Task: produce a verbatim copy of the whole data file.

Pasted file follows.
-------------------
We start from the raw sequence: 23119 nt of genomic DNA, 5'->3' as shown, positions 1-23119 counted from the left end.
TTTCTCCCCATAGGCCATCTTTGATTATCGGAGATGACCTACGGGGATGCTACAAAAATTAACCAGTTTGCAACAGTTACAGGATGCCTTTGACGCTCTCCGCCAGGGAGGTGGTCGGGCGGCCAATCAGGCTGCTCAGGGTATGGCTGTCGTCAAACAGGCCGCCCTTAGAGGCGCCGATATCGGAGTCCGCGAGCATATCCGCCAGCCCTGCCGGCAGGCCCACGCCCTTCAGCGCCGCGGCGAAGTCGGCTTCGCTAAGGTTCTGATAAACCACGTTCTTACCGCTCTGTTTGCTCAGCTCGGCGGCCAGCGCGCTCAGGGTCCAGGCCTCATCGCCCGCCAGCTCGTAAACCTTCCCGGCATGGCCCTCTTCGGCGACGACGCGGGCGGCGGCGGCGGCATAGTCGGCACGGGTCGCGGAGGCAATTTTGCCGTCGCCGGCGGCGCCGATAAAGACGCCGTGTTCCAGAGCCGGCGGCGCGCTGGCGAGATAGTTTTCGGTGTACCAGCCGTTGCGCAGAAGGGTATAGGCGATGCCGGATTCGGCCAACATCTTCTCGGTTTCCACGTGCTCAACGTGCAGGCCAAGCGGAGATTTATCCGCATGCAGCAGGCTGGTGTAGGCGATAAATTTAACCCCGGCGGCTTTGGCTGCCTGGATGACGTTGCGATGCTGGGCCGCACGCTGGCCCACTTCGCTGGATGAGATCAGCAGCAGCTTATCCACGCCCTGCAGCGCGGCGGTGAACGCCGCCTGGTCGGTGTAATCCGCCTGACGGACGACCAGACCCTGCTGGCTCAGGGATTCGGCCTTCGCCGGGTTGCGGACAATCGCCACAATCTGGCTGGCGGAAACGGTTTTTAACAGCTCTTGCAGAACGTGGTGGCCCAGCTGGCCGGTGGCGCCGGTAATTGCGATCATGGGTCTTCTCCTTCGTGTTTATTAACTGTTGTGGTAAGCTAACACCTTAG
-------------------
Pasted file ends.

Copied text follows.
We start from the raw sequence: 23119 nt of genomic DNA, 5'->3' as shown, positions 1-23119 counted from the left end.
TTTCTCCCCATAGGCCATCTTTGATTATCGGAGATGACCTACGGGGATGCTACAAAAATTAACCAGTTTGCAACAGTTACAGGATGCCTTTGACGCTCTCCGCCAGGGAGGTGGTCGGGCGGCCAATCAGGCTGCTCAGGGTATGGCTGTCGTCAAACAGGCCGCCCTTAGAGGCGCCGATATCGGAGTCCGCGAGCATATCCGCCAGCCCTGCCGGCAGGCCCACGCCCTTCAGCGCCGCGGCGAAGTCGGCTTCGCTAAGGTTCTGATAAACCACGTTCTTACCGCTCTGTTTGCTCAGCTCGGCGGCCAGCGCGCTCAGGGTCCAGGCCTCATCGCCCGCCAGCTCGTAAACCTTCCCGGCATGGCCCTCTTCGGCGACGACGCGGGCGGCGGCGGCGGCATAGTCGGCACGGGTCGCGGAGGCAATTTTGCCGTCGCCGGCGGCGCCGATAAAGACGCCGTGTTCCAGAGCCGGCGGCGCGCTGGCGAGATAGTTTTCGGTGTACCAGCCGTTGCGCAGAAGGGTATAGGCGATGCCGGATTCGGCCAACATCTTCTCGGTTTCCACGTGCTCAACGTGCAGGCCAAGCGGAGATTTATCCGCATGCAGCAGGCTGGTGTAGGCGATAAATTTAACCCCGGCGGCTTTGGCTGCCTGGATGACGTTGCGATGCTGGGCCGCACGCTGGCCCACTTCGCTGGATGAGATCAGCAGCAGCTTATCCACGCCCTGCAGCGCGGCGGTGAACGCCGCCTGGTCGGTGTAATCCGCCTGACGGACGACCAGACCCTGCTGGCTCAGGGATTCGGCCTTCGCCGGGTTGCGGACAATCGCCACAATCTGGCTGGCGGAAACGGTTTTTAACAGCTCTTGCAGAACGTGGTGGCCCAGCTGGCCGGTGGCGCCGGTAATTGCGATCATGGGTCTTCTCCTTCGTGTTTATTAACTGTTGTGGTAAGCTAACACCTTAG